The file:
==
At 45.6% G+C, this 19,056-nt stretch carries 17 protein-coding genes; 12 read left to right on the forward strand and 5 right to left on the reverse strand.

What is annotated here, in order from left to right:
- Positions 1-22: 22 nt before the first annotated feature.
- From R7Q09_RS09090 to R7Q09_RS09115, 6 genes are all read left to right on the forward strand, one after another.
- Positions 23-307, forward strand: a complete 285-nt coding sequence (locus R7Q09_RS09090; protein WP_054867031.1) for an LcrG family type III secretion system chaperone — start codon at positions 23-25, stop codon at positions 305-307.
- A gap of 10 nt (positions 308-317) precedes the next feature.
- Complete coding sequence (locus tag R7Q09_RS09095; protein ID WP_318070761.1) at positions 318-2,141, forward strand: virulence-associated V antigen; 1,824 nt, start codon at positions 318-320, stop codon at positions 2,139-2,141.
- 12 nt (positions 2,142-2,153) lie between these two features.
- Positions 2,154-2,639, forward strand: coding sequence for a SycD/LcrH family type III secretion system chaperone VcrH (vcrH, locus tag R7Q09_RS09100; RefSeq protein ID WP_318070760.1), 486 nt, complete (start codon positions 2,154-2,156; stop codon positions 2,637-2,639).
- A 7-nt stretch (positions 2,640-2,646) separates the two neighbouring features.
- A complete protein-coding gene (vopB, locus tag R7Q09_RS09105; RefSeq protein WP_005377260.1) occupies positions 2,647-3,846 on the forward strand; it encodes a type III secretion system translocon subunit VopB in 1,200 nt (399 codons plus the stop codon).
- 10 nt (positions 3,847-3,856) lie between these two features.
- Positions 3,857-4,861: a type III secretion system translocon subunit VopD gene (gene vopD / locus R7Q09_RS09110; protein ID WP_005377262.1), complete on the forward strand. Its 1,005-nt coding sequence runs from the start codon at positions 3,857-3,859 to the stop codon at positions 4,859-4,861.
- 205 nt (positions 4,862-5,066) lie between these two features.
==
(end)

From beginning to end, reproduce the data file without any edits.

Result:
At 45.6% G+C, this 19,056-nt stretch carries 17 protein-coding genes; 12 read left to right on the forward strand and 5 right to left on the reverse strand.

What is annotated here, in order from left to right:
- Positions 1-22: 22 nt before the first annotated feature.
- From R7Q09_RS09090 to R7Q09_RS09115, 6 genes are all read left to right on the forward strand, one after another.
- Positions 23-307, forward strand: a complete 285-nt coding sequence (locus R7Q09_RS09090; protein WP_054867031.1) for an LcrG family type III secretion system chaperone — start codon at positions 23-25, stop codon at positions 305-307.
- A gap of 10 nt (positions 308-317) precedes the next feature.
- Complete coding sequence (locus tag R7Q09_RS09095; protein ID WP_318070761.1) at positions 318-2,141, forward strand: virulence-associated V antigen; 1,824 nt, start codon at positions 318-320, stop codon at positions 2,139-2,141.
- 12 nt (positions 2,142-2,153) lie between these two features.
- Positions 2,154-2,639, forward strand: coding sequence for a SycD/LcrH family type III secretion system chaperone VcrH (vcrH, locus tag R7Q09_RS09100; RefSeq protein ID WP_318070760.1), 486 nt, complete (start codon positions 2,154-2,156; stop codon positions 2,637-2,639).
- A 7-nt stretch (positions 2,640-2,646) separates the two neighbouring features.
- A complete protein-coding gene (vopB, locus tag R7Q09_RS09105; RefSeq protein WP_005377260.1) occupies positions 2,647-3,846 on the forward strand; it encodes a type III secretion system translocon subunit VopB in 1,200 nt (399 codons plus the stop codon).
- 10 nt (positions 3,847-3,856) lie between these two features.
- Positions 3,857-4,861: a type III secretion system translocon subunit VopD gene (gene vopD / locus R7Q09_RS09110; protein ID WP_005377262.1), complete on the forward strand. Its 1,005-nt coding sequence runs from the start codon at positions 3,857-3,859 to the stop codon at positions 4,859-4,861.
- 205 nt (positions 4,862-5,066) lie between these two features.